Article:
Episode #37 - Jonathon Porritt interview: Despair, frustration and hope from the world's most famous sustainability activist

Show notes

The crash of 2008 was supposed to be a great opportunity for the Left. Radicals talked about the collapse of capitalism; the more realistic among us believed that a focus on efficiency and belt-tightening would at least offer solid ground for a sustainable world to now flourish.

It hasn’t quite turned out that way, as this week’s guest knows only too well.

He may not like to describe himself as a ‘greenie’ – not least because his work over the past 40 years has been as much about tackled economic, social and corporate strategic issues as anything else – but he is entrenched in the community – but Jonathon Porritt (pictured right) continues to bang the drum for progressive thinking, in politics, business and beyond.

And, as you’re about to find out during our extensive and wide-ranging interview this week, he continues to despair at the lack of government intervention in supporting companies of all shapes and sizes to get on the right path towards sustainability – describing as utterly pathetic, the UK government’s insistence that letting companies make voluntary commitments is enough to transform the economy.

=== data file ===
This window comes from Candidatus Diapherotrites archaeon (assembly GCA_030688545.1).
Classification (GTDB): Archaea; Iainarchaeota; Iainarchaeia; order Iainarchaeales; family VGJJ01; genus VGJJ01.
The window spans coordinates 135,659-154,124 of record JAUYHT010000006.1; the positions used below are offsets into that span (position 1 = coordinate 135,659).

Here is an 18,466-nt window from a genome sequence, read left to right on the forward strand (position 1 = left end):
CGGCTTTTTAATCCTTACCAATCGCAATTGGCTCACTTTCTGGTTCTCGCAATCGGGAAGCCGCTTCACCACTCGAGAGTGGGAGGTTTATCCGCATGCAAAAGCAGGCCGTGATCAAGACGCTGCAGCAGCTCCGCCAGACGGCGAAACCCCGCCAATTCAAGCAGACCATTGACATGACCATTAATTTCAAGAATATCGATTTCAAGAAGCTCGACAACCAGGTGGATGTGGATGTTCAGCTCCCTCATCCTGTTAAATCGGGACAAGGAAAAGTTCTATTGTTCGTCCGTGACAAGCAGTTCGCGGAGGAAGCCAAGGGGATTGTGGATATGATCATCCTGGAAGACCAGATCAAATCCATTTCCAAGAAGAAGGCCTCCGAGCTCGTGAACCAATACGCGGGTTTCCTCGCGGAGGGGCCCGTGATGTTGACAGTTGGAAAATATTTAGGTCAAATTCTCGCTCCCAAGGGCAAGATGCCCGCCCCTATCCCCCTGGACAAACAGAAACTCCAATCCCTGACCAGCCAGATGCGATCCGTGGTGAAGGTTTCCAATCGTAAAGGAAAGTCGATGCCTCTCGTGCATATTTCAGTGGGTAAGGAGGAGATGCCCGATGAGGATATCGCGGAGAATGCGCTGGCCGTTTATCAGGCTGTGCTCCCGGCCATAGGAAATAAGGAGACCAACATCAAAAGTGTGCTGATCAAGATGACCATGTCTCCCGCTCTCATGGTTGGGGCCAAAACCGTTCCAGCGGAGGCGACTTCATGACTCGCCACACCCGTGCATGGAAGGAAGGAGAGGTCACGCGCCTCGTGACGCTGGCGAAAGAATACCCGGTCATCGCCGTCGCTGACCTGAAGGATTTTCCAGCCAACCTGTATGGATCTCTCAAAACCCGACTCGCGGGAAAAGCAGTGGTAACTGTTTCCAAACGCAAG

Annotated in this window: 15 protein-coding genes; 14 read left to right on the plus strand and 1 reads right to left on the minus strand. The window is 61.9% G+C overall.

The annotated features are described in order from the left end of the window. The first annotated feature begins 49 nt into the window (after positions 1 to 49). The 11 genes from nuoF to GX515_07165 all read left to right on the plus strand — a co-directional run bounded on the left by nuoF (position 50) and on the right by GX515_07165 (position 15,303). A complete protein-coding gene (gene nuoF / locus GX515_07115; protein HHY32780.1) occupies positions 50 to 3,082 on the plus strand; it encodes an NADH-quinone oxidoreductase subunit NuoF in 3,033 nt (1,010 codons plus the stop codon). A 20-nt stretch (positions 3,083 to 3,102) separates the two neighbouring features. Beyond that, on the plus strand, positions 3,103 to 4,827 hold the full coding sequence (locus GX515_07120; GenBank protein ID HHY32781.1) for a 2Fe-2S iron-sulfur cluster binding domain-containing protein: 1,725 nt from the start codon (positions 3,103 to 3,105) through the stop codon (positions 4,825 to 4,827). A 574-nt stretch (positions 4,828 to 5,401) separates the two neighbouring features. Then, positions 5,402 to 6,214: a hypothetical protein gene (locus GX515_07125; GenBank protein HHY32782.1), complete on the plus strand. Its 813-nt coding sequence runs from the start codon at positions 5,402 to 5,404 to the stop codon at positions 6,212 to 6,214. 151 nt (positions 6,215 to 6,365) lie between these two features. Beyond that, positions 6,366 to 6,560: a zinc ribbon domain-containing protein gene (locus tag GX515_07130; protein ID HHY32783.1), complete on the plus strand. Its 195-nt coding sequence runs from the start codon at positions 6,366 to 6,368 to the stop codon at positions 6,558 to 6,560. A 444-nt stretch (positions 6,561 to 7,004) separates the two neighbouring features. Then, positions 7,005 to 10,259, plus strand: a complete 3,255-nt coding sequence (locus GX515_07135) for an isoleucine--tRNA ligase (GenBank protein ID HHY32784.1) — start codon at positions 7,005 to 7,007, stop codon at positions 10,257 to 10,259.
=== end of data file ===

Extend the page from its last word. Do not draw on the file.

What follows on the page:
Of course, his work at Forum for the Future – which he set up in 1996 – has seen him work directly with some of the world’s most progressive companies, like Marks & Spencer, O2 and Unilever. And today, with a focus on brining companies together to work in collaboration on a range of project, he is also helping small, agile and technologically brilliant companies to flourish too.

I hope you enjoy our conversation.

Reference links:

- Forum for the Future
- Jonathon's personal blog
- Forum's collaborative system change work
- the UN Sustainable Development Goals (SDGs)
- Unilever's approach to the SDGs
- Neal Lawson's Compass
- the More United initiative
- the Living Grid project
Open Energi
- Pukka Herbs